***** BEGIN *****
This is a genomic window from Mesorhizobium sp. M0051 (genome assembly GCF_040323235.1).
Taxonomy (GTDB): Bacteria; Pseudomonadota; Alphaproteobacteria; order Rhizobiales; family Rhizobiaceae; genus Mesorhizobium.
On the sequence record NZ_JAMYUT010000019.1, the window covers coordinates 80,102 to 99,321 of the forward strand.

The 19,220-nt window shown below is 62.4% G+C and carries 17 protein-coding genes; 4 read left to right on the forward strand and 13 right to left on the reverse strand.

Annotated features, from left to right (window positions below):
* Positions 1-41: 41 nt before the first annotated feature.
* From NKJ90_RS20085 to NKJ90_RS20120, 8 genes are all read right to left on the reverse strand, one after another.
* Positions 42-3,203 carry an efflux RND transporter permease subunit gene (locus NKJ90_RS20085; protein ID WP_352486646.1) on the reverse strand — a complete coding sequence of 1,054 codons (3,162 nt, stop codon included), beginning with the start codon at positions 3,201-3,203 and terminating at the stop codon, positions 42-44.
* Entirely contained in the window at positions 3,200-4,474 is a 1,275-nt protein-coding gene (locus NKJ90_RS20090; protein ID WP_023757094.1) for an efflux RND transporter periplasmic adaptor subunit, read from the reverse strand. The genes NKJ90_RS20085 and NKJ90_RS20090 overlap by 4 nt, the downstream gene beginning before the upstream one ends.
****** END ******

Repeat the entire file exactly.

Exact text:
This is a genomic window from Mesorhizobium sp. M0051 (genome assembly GCF_040323235.1).
Taxonomy (GTDB): Bacteria; Pseudomonadota; Alphaproteobacteria; order Rhizobiales; family Rhizobiaceae; genus Mesorhizobium.
On the sequence record NZ_JAMYUT010000019.1, the window covers coordinates 80,102 to 99,321 of the forward strand.

The 19,220-nt window shown below is 62.4% G+C and carries 17 protein-coding genes; 4 read left to right on the forward strand and 13 right to left on the reverse strand.

Annotated features, from left to right (window positions below):
* Positions 1-41: 41 nt before the first annotated feature.
* From NKJ90_RS20085 to NKJ90_RS20120, 8 genes are all read right to left on the reverse strand, one after another.
* Positions 42-3,203 carry an efflux RND transporter permease subunit gene (locus NKJ90_RS20085; protein ID WP_352486646.1) on the reverse strand — a complete coding sequence of 1,054 codons (3,162 nt, stop codon included), beginning with the start codon at positions 3,201-3,203 and terminating at the stop codon, positions 42-44.
* Entirely contained in the window at positions 3,200-4,474 is a 1,275-nt protein-coding gene (locus NKJ90_RS20090; protein ID WP_023757094.1) for an efflux RND transporter periplasmic adaptor subunit, read from the reverse strand. The genes NKJ90_RS20085 and NKJ90_RS20090 overlap by 4 nt, the downstream gene beginning before the upstream one ends.